Bigbadtom: I am a male, 70 years old. I had a major MI in 2000 and have been taking beta blockers (Toprol) until January 1, 2014, when I developed Bradycardia (slow pulse). I'm off beta blockers but my doctor wants me back on along with a pacemaker as backup. Is this the standard practice? Won't the beta blockers slow down my heart even more?
Bryan_Baranowski,_MD: Beta blocker therapy has been shown to reduce risk of a second MI and that is probably why your local cardiologists are keen to continue. The side effect of beta blockers is slow heart rate. If this slow heart rate is slow enough to cause symptoms – dizziness and lightheadedness – in certain circumstances, will place a pacemaker.
Arrhythmia after Surgery
xdwl: Hi, Doctor. I am with obstructive hypertrophic cardiomyopathy for 10+ years. I successfully had surgical septal myectomy in Sep. 2012, I never had AF before the surgery, but I had three very short episodes of AF (each episode
Bruce_Wilkoff,_MD: Afib occurs in 30-40% of patients after heart surgery even if there was no afib prior to the surgery. Afib is more common in patients with HCM as well. Usually, if the Afib is only found after the surgery once the healing has completed (usually within three months) and the amiodarone is stopped the AFib does recur. However, Afib also occurs in people without HCM or heart surgery and as people get older it becomes quite common. Hopefully it will be a long time before you see AFib.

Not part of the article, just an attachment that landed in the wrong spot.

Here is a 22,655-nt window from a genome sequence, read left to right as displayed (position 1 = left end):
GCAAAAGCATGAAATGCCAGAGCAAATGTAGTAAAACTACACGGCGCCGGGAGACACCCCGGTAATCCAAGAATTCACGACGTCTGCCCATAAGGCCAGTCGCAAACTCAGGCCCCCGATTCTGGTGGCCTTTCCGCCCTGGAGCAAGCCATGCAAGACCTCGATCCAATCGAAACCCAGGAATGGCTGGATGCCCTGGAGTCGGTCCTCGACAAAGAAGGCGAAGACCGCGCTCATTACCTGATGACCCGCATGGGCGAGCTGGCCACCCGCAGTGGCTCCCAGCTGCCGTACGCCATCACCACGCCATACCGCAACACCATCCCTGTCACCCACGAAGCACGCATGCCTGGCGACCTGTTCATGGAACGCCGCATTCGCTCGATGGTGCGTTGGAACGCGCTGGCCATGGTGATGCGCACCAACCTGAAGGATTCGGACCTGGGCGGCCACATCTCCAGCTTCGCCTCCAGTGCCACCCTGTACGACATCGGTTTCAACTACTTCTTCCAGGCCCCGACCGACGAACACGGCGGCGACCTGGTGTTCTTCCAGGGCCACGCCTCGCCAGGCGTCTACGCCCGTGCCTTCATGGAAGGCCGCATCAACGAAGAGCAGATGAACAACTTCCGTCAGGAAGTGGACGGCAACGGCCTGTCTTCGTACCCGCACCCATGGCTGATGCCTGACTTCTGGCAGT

Arrhythmia – General questions
mfotey: What is the best way to determine if you have an arrhythmia?
Bruce_Wilkoff,_MD: An arrhythmia is characterized by the heart beating at an irregular rate, too fast, or too slow. Usually a patient will either feel palpitations or a racing of their heart rate. Sometimes the patient will feel faint or pass out. To see if an arrhythmia exists it's best to get an EKG during the symptoms. If the spells occur constantly then it’s easy to detect. But usually the symptoms are intermittent. We use a wearable EKG called a Holter monitor or an event monitor to take a recording at the moment of the symptoms. Many arrhythmias are of no significance but it is important to distinguish this from more serious situations.
40bigjohn: Hi, My name is John and I was first diagnosed with an arrhythmia after my hip replacement. Doctor thought it would disappear, since I never had it before. Now three years later still have it and no one can explain why it happened in the first place or why it doesn't go away. Also, have hemophilia B, which complicates the problem. Can you help with some ideas? Thank you.